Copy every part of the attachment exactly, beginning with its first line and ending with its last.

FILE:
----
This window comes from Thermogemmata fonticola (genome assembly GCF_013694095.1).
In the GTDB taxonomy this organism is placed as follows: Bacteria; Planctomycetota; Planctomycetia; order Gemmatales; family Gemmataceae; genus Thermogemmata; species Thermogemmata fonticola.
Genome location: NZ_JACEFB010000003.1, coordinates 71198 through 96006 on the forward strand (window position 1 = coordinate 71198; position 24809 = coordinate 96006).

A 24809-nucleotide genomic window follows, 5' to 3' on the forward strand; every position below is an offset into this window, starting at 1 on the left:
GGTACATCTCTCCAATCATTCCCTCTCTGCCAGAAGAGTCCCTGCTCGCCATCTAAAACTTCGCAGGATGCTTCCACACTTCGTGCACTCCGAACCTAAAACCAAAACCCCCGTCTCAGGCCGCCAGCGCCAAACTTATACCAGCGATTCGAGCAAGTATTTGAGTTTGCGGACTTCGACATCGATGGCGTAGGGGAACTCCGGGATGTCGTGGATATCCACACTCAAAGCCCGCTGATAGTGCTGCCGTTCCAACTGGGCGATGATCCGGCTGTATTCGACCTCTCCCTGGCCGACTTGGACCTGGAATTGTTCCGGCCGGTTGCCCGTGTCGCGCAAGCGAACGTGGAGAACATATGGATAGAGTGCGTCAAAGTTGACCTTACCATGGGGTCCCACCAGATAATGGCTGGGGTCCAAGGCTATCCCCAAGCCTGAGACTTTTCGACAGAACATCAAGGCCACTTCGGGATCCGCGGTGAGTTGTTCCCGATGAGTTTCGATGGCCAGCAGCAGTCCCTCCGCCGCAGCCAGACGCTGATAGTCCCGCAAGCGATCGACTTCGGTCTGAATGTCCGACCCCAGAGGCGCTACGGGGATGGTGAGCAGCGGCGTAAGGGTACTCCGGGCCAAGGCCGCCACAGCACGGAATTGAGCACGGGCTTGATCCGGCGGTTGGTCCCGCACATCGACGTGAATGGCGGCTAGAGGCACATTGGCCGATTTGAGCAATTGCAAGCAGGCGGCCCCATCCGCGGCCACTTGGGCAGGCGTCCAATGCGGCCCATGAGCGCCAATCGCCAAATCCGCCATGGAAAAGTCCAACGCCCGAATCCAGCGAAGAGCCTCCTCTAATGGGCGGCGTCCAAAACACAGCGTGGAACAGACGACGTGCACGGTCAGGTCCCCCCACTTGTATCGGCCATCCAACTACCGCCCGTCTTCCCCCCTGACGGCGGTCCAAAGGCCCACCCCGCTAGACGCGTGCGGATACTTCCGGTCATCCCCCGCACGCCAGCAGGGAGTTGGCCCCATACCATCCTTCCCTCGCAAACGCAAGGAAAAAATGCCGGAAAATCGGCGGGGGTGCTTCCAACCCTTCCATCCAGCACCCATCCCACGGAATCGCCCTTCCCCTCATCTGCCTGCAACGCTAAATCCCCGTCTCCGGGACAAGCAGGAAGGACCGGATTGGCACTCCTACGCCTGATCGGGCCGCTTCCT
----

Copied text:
This window comes from Thermogemmata fonticola (genome assembly GCF_013694095.1).
In the GTDB taxonomy this organism is placed as follows: Bacteria; Planctomycetota; Planctomycetia; order Gemmatales; family Gemmataceae; genus Thermogemmata; species Thermogemmata fonticola.
Genome location: NZ_JACEFB010000003.1, coordinates 71198 through 96006 on the forward strand (window position 1 = coordinate 71198; position 24809 = coordinate 96006).

A 24809-nucleotide genomic window follows, 5' to 3' on the forward strand; every position below is an offset into this window, starting at 1 on the left:
GGTACATCTCTCCAATCATTCCCTCTCTGCCAGAAGAGTCCCTGCTCGCCATCTAAAACTTCGCAGGATGCTTCCACACTTCGTGCACTCCGAACCTAAAACCAAAACCCCCGTCTCAGGCCGCCAGCGCCAAACTTATACCAGCGATTCGAGCAAGTATTTGAGTTTGCGGACTTCGACATCGATGGCGTAGGGGAACTCCGGGATGTCGTGGATATCCACACTCAAAGCCCGCTGATAGTGCTGCCGTTCCAACTGGGCGATGATCCGGCTGTATTCGACCTCTCCCTGGCCGACTTGGACCTGGAATTGTTCCGGCCGGTTGCCCGTGTCGCGCAAGCGAACGTGGAGAACATATGGATAGAGTGCGTCAAAGTTGACCTTACCATGGGGTCCCACCAGATAATGGCTGGGGTCCAAGGCTATCCCCAAGCCTGAGACTTTTCGACAGAACATCAAGGCCACTTCGGGATCCGCGGTGAGTTGTTCCCGATGAGTTTCGATGGCCAGCAGCAGTCCCTCCGCCGCAGCCAGACGCTGATAGTCCCGCAAGCGATCGACTTCGGTCTGAATGTCCGACCCCAGAGGCGCTACGGGGATGGTGAGCAGCGGCGTAAGGGTACTCCGGGCCAAGGCCGCCACAGCACGGAATTGAGCACGGGCTTGATCCGGCGGTTGGTCCCGCACATCGACGTGAATGGCGGCTAGAGGCACATTGGCCGATTTGAGCAATTGCAAGCAGGCGGCCCCATCCGCGGCCACTTGGGCAGGCGTCCAATGCGGCCCATGAGCGCCAATCGCCAAATCCGCCATGGAAAAGTCCAACGCCCGAATCCAGCGAAGAGCCTCCTCTAATGGGCGGCGTCCAAAACACAGCGTGGAACAGACGACGTGCACGGTCAGGTCCCCCCACTTGTATCGGCCATCCAACTACCGCCCGTCTTCCCCCCTGACGGCGGTCCAAAGGCCCACCCCGCTAGACGCGTGCGGATACTTCCGGTCATCCCCCGCACGCCAGCAGGGAGTTGGCCCCATACCATCCTTCCCTCGCAAACGCAAGGAAAAAATGCCGGAAAATCGGCGGGGGTGCTTCCAACCCTTCCATCCAGCACCCATCCCACGGAATCGCCCTTCCCCTCATCTGCCTGCAACGCTAAATCCCCGTCTCCGGGACAAGCAGGAAGGACCGGATTGGCACTCCTACGCCTGATCGGGCCGCTTCCT